summer, pilgrimage of the ewe; the blood sun breaks upon death—
is the symmetry of the flower where an ocean throws the moon’s noose,
leaving to the knot of a darker azure? dream, and you might
too leave in the white rose of lips; sewn a monolith
exchanging, in perfidy, a child at the river
its maddening leavetaking, tucked in the shawl, a fellness of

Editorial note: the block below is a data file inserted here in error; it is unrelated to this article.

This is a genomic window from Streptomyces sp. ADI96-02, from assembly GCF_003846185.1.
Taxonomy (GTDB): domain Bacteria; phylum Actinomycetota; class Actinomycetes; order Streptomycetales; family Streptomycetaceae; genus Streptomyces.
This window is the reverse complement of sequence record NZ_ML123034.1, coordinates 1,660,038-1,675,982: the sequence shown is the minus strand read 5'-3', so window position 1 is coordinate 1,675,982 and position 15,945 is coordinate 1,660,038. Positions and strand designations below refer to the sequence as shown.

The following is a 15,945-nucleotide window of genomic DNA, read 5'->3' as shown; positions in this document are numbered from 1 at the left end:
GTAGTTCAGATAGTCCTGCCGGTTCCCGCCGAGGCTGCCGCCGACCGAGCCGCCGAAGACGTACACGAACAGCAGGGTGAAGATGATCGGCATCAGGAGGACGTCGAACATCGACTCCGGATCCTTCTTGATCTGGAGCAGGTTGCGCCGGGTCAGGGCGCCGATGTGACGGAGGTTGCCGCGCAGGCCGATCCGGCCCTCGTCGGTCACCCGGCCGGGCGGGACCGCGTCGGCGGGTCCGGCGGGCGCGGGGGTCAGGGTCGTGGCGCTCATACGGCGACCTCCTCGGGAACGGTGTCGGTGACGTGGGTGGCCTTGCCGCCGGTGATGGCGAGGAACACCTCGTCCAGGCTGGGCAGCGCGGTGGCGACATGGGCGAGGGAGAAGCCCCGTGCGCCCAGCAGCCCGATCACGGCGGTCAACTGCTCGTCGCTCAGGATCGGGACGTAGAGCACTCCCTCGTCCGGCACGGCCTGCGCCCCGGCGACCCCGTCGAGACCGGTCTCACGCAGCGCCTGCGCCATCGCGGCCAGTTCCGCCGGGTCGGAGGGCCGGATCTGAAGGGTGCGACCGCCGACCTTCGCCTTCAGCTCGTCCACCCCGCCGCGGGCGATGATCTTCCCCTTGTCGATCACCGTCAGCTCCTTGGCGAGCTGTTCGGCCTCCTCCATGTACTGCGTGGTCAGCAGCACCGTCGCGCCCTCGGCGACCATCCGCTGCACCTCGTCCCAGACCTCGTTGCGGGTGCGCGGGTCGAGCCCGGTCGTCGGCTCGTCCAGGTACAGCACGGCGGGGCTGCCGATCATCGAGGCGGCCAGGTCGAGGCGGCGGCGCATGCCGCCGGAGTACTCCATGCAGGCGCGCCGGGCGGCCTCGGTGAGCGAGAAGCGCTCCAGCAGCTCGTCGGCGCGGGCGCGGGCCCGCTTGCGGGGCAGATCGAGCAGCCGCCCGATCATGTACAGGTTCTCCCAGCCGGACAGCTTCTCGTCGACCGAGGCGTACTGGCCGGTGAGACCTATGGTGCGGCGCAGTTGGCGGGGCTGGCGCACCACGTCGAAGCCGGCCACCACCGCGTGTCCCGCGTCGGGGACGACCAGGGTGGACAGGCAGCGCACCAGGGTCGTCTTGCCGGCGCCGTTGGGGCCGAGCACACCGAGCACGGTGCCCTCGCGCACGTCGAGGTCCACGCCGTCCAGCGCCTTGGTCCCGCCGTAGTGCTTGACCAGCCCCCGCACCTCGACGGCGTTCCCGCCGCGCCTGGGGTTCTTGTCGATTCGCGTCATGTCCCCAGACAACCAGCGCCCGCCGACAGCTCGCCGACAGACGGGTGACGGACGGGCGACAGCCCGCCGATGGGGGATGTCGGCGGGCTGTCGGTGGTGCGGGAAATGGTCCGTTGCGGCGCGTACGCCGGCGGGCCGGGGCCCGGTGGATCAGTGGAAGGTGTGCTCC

gold nursed at the fingertips dead and drowning,
for the illumine, like a dream, but it was no longer; memory was the
brass to the black heart of the rose, low-necked to mourn.
Written for the dVerse prompt today, using lines from Dorothy Lawrenson’s poem September. Truth be told, this is most likely one of my darkest poems, taking heavy inspiration from This Night Has Opened My Eyes by The Smiths.